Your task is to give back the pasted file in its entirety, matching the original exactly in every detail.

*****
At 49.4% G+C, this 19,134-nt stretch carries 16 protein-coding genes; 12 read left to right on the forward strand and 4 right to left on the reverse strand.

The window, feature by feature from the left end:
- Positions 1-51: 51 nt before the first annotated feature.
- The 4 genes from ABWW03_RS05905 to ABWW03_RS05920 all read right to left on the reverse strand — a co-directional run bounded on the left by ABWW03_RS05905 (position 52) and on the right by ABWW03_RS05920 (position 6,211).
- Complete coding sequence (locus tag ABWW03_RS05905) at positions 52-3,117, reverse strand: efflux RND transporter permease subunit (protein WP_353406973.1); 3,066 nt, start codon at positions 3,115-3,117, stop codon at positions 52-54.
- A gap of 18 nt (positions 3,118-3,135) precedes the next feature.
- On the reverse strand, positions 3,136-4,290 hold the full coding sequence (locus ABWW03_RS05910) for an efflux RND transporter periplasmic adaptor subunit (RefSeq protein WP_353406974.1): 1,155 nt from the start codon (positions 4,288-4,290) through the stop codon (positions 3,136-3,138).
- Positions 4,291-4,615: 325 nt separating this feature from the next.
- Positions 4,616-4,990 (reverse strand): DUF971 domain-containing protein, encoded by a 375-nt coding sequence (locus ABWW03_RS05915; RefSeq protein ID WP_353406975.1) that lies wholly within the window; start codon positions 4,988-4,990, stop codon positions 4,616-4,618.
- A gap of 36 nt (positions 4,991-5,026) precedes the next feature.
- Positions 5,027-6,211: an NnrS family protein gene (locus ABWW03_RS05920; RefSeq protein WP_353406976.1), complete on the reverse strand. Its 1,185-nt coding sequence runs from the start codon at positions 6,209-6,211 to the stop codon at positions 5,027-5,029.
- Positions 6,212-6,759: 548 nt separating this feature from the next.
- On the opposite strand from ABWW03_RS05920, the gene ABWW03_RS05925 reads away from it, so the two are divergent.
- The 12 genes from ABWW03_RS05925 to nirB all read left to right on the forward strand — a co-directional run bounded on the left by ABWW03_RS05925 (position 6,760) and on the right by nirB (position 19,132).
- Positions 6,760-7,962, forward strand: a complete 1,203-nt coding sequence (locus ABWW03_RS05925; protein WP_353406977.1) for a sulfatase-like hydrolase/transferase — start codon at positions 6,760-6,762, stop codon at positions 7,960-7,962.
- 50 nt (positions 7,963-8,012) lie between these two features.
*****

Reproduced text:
At 49.4% G+C, this 19,134-nt stretch carries 16 protein-coding genes; 12 read left to right on the forward strand and 4 right to left on the reverse strand.

The window, feature by feature from the left end:
- Positions 1-51: 51 nt before the first annotated feature.
- The 4 genes from ABWW03_RS05905 to ABWW03_RS05920 all read right to left on the reverse strand — a co-directional run bounded on the left by ABWW03_RS05905 (position 52) and on the right by ABWW03_RS05920 (position 6,211).
- Complete coding sequence (locus tag ABWW03_RS05905) at positions 52-3,117, reverse strand: efflux RND transporter permease subunit (protein WP_353406973.1); 3,066 nt, start codon at positions 3,115-3,117, stop codon at positions 52-54.
- A gap of 18 nt (positions 3,118-3,135) precedes the next feature.
- On the reverse strand, positions 3,136-4,290 hold the full coding sequence (locus ABWW03_RS05910) for an efflux RND transporter periplasmic adaptor subunit (RefSeq protein WP_353406974.1): 1,155 nt from the start codon (positions 4,288-4,290) through the stop codon (positions 3,136-3,138).
- Positions 4,291-4,615: 325 nt separating this feature from the next.
- Positions 4,616-4,990 (reverse strand): DUF971 domain-containing protein, encoded by a 375-nt coding sequence (locus ABWW03_RS05915; RefSeq protein ID WP_353406975.1) that lies wholly within the window; start codon positions 4,988-4,990, stop codon positions 4,616-4,618.
- A gap of 36 nt (positions 4,991-5,026) precedes the next feature.
- Positions 5,027-6,211: an NnrS family protein gene (locus ABWW03_RS05920; RefSeq protein WP_353406976.1), complete on the reverse strand. Its 1,185-nt coding sequence runs from the start codon at positions 6,209-6,211 to the stop codon at positions 5,027-5,029.
- Positions 6,212-6,759: 548 nt separating this feature from the next.
- On the opposite strand from ABWW03_RS05920, the gene ABWW03_RS05925 reads away from it, so the two are divergent.
- The 12 genes from ABWW03_RS05925 to nirB all read left to right on the forward strand — a co-directional run bounded on the left by ABWW03_RS05925 (position 6,760) and on the right by nirB (position 19,132).
- Positions 6,760-7,962, forward strand: a complete 1,203-nt coding sequence (locus ABWW03_RS05925; protein WP_353406977.1) for a sulfatase-like hydrolase/transferase — start codon at positions 6,760-6,762, stop codon at positions 7,960-7,962.
- 50 nt (positions 7,963-8,012) lie between these two features.